Work/life balance is pretty reasonable “unless you have a seat in one of the usual suspects (corporate [and] banking)”, one source tells us. “On the whole, not unreasonable for a large corporate/commercial firm,” another adds. A third trainee offers this more detailed dispatch from the frontline: “I’ve had some late nights here and there, particularly in my first seat. I had a couple of 1am-2am finishes and one 5am finish. However, the team really cared about my wellbeing and made me go home early on the day after the 2am finish (despite my reluctance) and asked me to stay at home and sleep until the afternoon on the day after the 5am finish.”

The transition to home-working in response to the lockdown went “really well”, according to one junior — occasional “IT hiccup” aside.  Great pastoral support and regular communication between team members helped keep those work-from-home blues at bay, we are told. The only gripe reported was the firm apparently taking around “three months to offer financial assistance to those who had to purchase home-working equipment”. As for the tech, we’re told the firm has recently invested in AI and document automation software “which means some of the more mundane trainee tasks are performed more quickly, without sacrificing on quality”.

Gowling WLG has some of the most impressive law firm offices in the UK — both the Snow Hill Birmingham headquarters and the Thames-side London base, with insiders praising their spacious layouts which offer plenty of breakout spaces and natural light. “I like the views from our 8th floor looking out to Tower Bridge and the Tower of London”, a City-based rookie enthuses.

If there’s a tension within the firm’s UK arm, it’s the quite different norms which the Birmingham and London offices are said to have (remember that as recently as 2014 these were different firms). Expect to work longer hours in the capital, although the upside to this is that you’ll get paid significantly more. But insiders warn against underestimating Gowling WLG’s Brummie branch, in which much management power lies.

On the perks front, trainees can take advantage of subsidised gym memberships, travel loans, cycle to work schemes, as well as the firm’s social club — staff pay £2 a month to be a member — which provides access to “really good discounted theatre tickets”. Further, there are reports the firm is offering its lawyers “a discount concierge hub”. Fancy.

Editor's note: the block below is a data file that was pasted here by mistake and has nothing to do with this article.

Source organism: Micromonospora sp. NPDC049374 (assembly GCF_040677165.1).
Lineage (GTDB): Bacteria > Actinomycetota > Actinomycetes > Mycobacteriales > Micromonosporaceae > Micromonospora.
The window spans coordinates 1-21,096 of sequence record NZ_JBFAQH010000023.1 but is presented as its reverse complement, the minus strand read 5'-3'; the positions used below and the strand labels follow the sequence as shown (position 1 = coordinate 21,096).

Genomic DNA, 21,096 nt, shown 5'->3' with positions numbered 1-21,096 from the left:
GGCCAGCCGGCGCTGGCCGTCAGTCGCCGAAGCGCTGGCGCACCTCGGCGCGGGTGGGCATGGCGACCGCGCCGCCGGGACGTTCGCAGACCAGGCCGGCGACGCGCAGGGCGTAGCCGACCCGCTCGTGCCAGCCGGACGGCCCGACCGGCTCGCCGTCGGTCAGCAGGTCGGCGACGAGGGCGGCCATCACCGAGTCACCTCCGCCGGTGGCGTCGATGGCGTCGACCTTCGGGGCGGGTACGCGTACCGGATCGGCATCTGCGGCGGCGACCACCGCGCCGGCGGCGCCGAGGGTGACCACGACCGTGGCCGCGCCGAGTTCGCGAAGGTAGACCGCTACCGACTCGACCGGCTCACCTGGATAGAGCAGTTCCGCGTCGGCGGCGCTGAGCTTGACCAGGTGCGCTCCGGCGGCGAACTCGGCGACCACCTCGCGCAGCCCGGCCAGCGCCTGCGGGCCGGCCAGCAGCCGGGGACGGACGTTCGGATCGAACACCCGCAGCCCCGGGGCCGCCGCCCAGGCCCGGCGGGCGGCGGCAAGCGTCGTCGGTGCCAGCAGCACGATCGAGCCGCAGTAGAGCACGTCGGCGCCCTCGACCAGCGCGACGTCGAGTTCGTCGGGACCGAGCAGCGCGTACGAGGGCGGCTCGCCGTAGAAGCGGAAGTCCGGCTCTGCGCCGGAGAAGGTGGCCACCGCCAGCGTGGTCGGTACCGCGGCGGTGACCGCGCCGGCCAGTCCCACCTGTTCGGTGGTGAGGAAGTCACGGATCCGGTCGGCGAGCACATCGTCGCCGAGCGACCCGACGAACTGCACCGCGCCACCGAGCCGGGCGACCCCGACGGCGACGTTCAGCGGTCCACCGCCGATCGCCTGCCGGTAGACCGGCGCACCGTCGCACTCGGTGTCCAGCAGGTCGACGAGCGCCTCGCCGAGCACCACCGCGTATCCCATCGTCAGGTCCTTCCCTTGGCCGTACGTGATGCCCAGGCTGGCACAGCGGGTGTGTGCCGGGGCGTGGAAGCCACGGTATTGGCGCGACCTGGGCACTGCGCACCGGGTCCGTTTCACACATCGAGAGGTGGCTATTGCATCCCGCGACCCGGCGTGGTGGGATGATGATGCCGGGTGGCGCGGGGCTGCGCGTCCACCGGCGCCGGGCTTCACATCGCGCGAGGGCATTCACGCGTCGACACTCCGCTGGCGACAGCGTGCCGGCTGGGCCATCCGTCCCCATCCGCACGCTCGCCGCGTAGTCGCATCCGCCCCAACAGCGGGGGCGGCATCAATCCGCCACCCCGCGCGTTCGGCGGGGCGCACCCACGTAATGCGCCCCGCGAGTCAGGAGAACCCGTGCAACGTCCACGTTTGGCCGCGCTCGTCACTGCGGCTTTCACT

Insider Scorecard

Quality of work
Peer support
Partner approach-ability
Work/life balance
Legal tech

Insider Scorecard Grades range from A* to D and are derived from the Legal Cheek Trainee and Junior Lawyer Survey 2020–21 of over 2,000 trainees and junior associates at the leading law firms in the UK.


First year trainee salary £40,500
Second year trainee salary £44,000
Newly qualified salary £71,000
Profit per equity partner £370,000
GDL grant £7,000
LPC grant £7,000

The above figures are for London. Trainee solicitors in Birmingham earn £28,000 in their first year and £31,000 in their second year. The GDL and LPC grant is £5,500 for students in Birmingham.


Average arrival time 08:55
Average leave time 18:53
Annual target hours Undisclosed
Annual leave 175 hours

Average arrive and leave times are derived from the Legal Cheek Trainee and Junior Lawyer Survey 2020–21 of over 2,000 trainees and junior associates at the leading law firms in the UK.


Chances of secondment abroad 16%
Chances of client secondment 26%

Secondment probabilities are derived from the Legal Cheek Trainee and Junior Lawyer Survey 2020–21 of over 2,000 trainees and junior associates at the leading law firms in the UK. Please note that due to COVID-19 secondment probabilities are lower than in usual years.

General Info

Training contracts 15
Latest trainee retention rate Undisclosed
Offices 19
Countries 9
Minimum A-level requirement No minimum
Minimum degree requirement No minimum

The Firm In Its Own Words